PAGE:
Stephanie Beall, M.D., Ph.D., of SGF’s Towson, MD and Columbia, MD offices answers the most commonly asked questions patients ask about egg freezing.
Q: What are the success rates for egg freezing?
Dr. Beall: For women younger than 38, we recommend freezing 15 to 20 mature eggs, which is estimated to provide a 70 to 80 percent chance of at least one live birth. For women 38 to 40 years old, we recommend freezing 25 to 30 mature eggs, giving a 65 to 75 percent chance of at least one live birth.
In a recently published study, SGF assessed the performance of 1,171 egg freezing cycles for 875 women. At the time of the study, 117 of these women had returned to undergo 128 egg thaw cycles, using a total of 1,283 frozen eggs.
The results from these 128 egg thaw cycles included 51 viable pregnancies, resulting in 55 children and 8 more on the way at the time of the study (12 of the pregnancies were twins). In addition, 62 good quality blastocysts remain in storage from these cycles for future attempts. SGF is one of the only fertility centers in the U.S. with published egg freezing pregnancy data.
Q: How many eggs would you recommend I freeze if I want to have, say, 2 children?
Dr. Beall: A lot of this depends on the age in which a woman freezes her eggs and her ovarian reserve function. We recommend that women 37 years or younger who have excellent ovarian function freeze between 15 to 20 mature eggs, which is estimated to provide a 30-50 percent chance of two live births. For women over 38, or women at any age with diminished ovarian function, we recommend freezing 25 to 30 eggs. This would give a 30-40% chance of two live births.
Q: What is the technique used at SGF for freezing eggs?
Dr. Beall: The technology used for egg freezing is vitrification, known as “fast freeze” cryopreservation. While many fertility centers have adopted this technology, the skill and precision of the technicians is of utmost importance. As the largest fertility center in the county, we have many years of experience in freezing and thawing both eggs and embryos. This is an important consideration when selecting a fertility center.
Q: Is there an age restriction on when I can use my eggs?
Dr. Beall: Technically, once the eggs are placed in the liquid nitrogen, they are essentially suspended in time. For example, if a woman freezes her eggs at the age of 30 and comes back to use them in 5 years, they will be the same quality as when she froze them at age 30. At SGF, the latest a woman can come back to use her frozen eggs is 50 years of age.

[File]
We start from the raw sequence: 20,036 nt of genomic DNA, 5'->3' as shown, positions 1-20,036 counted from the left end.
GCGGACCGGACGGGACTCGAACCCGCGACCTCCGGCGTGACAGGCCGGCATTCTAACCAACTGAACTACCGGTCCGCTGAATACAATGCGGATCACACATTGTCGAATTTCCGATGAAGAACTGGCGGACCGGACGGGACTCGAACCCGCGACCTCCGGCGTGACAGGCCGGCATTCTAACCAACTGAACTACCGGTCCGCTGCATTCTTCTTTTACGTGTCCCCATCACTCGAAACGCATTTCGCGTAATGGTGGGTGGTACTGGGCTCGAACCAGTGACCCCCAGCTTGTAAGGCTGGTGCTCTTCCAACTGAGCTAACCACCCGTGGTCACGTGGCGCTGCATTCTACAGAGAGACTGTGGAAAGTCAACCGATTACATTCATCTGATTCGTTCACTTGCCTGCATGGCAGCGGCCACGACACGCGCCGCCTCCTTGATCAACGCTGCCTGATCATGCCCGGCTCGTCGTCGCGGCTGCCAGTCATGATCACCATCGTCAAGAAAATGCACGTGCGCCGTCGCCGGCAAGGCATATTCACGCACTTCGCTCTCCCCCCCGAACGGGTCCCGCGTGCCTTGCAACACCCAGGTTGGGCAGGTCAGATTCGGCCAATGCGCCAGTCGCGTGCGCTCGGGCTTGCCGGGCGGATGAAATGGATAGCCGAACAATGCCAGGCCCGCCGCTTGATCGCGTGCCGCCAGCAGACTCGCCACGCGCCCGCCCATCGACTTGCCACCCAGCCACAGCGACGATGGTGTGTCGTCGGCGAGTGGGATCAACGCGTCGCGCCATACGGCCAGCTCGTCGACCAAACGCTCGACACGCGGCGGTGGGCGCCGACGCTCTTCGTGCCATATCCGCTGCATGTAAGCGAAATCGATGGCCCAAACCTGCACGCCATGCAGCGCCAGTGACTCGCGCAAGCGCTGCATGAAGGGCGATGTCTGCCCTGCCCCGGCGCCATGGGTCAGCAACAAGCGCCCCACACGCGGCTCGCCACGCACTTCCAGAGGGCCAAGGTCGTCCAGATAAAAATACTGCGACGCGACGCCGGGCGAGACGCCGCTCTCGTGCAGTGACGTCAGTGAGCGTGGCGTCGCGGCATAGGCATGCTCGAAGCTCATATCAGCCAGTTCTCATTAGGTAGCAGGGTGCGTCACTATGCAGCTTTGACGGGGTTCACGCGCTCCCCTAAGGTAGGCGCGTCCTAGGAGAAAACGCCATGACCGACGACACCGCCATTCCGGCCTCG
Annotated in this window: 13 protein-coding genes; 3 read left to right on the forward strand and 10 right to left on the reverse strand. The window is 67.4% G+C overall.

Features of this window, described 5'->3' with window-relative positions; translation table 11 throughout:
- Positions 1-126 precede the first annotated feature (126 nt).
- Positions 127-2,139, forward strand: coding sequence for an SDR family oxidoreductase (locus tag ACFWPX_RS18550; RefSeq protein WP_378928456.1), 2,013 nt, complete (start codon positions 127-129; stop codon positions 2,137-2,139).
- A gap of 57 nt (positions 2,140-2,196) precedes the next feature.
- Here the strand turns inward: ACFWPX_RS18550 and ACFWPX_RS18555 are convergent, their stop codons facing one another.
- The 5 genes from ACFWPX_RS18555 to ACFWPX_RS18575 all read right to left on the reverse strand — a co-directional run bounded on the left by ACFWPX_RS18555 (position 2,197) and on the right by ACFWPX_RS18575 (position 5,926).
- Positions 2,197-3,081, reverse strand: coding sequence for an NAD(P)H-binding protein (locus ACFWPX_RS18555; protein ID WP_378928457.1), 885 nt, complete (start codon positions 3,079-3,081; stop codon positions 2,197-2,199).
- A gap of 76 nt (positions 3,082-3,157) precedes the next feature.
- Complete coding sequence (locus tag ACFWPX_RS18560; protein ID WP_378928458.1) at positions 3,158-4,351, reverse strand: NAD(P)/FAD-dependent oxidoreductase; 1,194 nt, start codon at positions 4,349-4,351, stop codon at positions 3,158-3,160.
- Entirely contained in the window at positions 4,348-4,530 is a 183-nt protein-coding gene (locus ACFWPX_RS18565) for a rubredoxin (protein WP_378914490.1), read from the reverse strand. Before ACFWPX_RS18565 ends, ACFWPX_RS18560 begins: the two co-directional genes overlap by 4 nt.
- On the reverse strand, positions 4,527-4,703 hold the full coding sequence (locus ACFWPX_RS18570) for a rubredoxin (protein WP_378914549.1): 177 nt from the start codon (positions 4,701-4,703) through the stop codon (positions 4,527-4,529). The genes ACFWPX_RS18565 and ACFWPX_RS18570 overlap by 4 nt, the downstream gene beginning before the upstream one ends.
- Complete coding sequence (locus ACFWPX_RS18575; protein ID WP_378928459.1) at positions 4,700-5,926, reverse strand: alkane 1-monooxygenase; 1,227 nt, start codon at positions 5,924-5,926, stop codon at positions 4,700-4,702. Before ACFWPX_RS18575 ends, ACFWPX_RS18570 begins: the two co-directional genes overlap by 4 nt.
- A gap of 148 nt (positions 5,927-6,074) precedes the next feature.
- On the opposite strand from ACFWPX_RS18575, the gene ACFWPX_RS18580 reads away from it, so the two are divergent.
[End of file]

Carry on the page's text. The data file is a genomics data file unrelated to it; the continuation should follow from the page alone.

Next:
Q: How do I prepare my body for egg freezing?
Dr. Beall: You are put on birth control pills to manipulate your cycle based on when you want your egg retrieval to take place. Upon selecting a retrieval week, we can work backwards to select a start date. Upon the start of your menstrual cycle, you will initiate daily injectable medications. The medications are higher doses of the natural hormones that your body produces to mature one egg. Our goal is to stimulate many eggs (that your body would do naturally) in order to freeze. During this time, you will come to SGF for monitoring appointments, which include bloodwork and ultrasound to ensure follicles are growing appropriately and to change medication dosages, if necessary. At the end of the stimulation period, you will get a trigger injection. This injection helps the eggs mature.
Q: If I live out of state, can I still freeze my eggs at SGF?
Dr. Beall: Yes. If you have had previous testing, then you would be scheduled to have a phone consult with one of our physicians. If you have not had previous testing, we would arrange for you to have testing done closer to home, scheduled in a way so that we can get results back in a timely fashion. Once you complete the phone consult, we would have you come in for an in-person appointment with the physician, financial counselor, and nurse. The next time you come in would be when you are actually cycling. All monitoring appointments can be done at a local fertility center closer to home.
Q: Are their financial programs that help make egg freezing more affordable?
Dr. Beall: Diagnostic or ovarian reserve testing, as well as a physician consultation, is largely covered by SGF’s 30+ participating insurance companies. In fact, approximately 90 percent of our elective egg-freezing patients have coverage for this part of the process. The cost for patients paying out of pocket without coverage is $325. If you choose to pursue egg freezing, SGF offers several egg freezing financial programs. One such option is a discount financial program that offers cycle one with long-term (5 years) storage included for as low as $195/month depending on credit and length of term, plus a refund on storage for women who choose to thaw/use their eggs early. There are no eligibility requirements in order to participate, and the monthly rate is based on credit history and length of term through Fertility Finance. For women who choose additional cycles, further discounts apply.
To learn more about our egg freezing program, we offer monthly in-person seminars and virtual webinars. All events are complimentary and all interested parties must register to attend. View our calendar of events to sign-up for our next egg freezing event.